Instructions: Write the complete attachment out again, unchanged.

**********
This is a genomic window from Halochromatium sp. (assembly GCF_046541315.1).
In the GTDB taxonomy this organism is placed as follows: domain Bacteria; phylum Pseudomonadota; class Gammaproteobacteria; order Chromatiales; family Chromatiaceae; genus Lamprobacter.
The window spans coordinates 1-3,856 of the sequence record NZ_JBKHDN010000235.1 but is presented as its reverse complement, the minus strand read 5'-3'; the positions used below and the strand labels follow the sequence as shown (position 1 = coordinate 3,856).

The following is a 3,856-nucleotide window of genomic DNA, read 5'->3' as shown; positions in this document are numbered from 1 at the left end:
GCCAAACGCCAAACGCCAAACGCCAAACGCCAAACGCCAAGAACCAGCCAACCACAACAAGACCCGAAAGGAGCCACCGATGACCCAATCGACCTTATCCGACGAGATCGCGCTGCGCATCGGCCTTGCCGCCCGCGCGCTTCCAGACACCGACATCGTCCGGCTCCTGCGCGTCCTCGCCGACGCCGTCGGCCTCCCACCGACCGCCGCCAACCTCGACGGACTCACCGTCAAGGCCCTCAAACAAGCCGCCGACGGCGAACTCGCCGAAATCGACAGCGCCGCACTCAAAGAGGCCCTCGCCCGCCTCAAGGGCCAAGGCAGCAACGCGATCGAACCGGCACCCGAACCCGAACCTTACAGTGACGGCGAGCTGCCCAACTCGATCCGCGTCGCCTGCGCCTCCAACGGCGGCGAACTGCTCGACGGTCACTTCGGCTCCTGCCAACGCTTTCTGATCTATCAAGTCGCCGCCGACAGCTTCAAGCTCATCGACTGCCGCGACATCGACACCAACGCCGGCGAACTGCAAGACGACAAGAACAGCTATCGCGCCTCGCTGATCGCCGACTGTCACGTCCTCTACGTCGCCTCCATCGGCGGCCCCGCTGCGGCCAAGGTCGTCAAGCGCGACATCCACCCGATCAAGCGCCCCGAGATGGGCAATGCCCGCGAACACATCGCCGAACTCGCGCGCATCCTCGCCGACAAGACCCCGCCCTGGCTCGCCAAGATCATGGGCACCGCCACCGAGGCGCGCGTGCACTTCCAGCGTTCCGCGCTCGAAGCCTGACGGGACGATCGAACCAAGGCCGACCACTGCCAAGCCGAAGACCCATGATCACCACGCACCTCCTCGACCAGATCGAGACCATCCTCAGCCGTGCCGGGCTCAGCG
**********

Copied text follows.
This is a genomic window from Halochromatium sp. (assembly GCF_046541315.1).
In the GTDB taxonomy this organism is placed as follows: domain Bacteria; phylum Pseudomonadota; class Gammaproteobacteria; order Chromatiales; family Chromatiaceae; genus Lamprobacter.
The window spans coordinates 1-3,856 of the sequence record NZ_JBKHDN010000235.1 but is presented as its reverse complement, the minus strand read 5'-3'; the positions used below and the strand labels follow the sequence as shown (position 1 = coordinate 3,856).

The following is a 3,856-nucleotide window of genomic DNA, read 5'->3' as shown; positions in this document are numbered from 1 at the left end:
GCCAAACGCCAAACGCCAAACGCCAAACGCCAAACGCCAAGAACCAGCCAACCACAACAAGACCCGAAAGGAGCCACCGATGACCCAATCGACCTTATCCGACGAGATCGCGCTGCGCATCGGCCTTGCCGCCCGCGCGCTTCCAGACACCGACATCGTCCGGCTCCTGCGCGTCCTCGCCGACGCCGTCGGCCTCCCACCGACCGCCGCCAACCTCGACGGACTCACCGTCAAGGCCCTCAAACAAGCCGCCGACGGCGAACTCGCCGAAATCGACAGCGCCGCACTCAAAGAGGCCCTCGCCCGCCTCAAGGGCCAAGGCAGCAACGCGATCGAACCGGCACCCGAACCCGAACCTTACAGTGACGGCGAGCTGCCCAACTCGATCCGCGTCGCCTGCGCCTCCAACGGCGGCGAACTGCTCGACGGTCACTTCGGCTCCTGCCAACGCTTTCTGATCTATCAAGTCGCCGCCGACAGCTTCAAGCTCATCGACTGCCGCGACATCGACACCAACGCCGGCGAACTGCAAGACGACAAGAACAGCTATCGCGCCTCGCTGATCGCCGACTGTCACGTCCTCTACGTCGCCTCCATCGGCGGCCCCGCTGCGGCCAAGGTCGTCAAGCGCGACATCCACCCGATCAAGCGCCCCGAGATGGGCAATGCCCGCGAACACATCGCCGAACTCGCGCGCATCCTCGCCGACAAGACCCCGCCCTGGCTCGCCAAGATCATGGGCACCGCCACCGAGGCGCGCGTGCACTTCCAGCGTTCCGCGCTCGAAGCCTGACGGGACGATCGAACCAAGGCCGACCACTGCCAAGCCGAAGACCCATGATCACCACGCACCTCCTCGACCAGATCGAGACCATCCTCAGCCGTGCCGGGCTCAGCG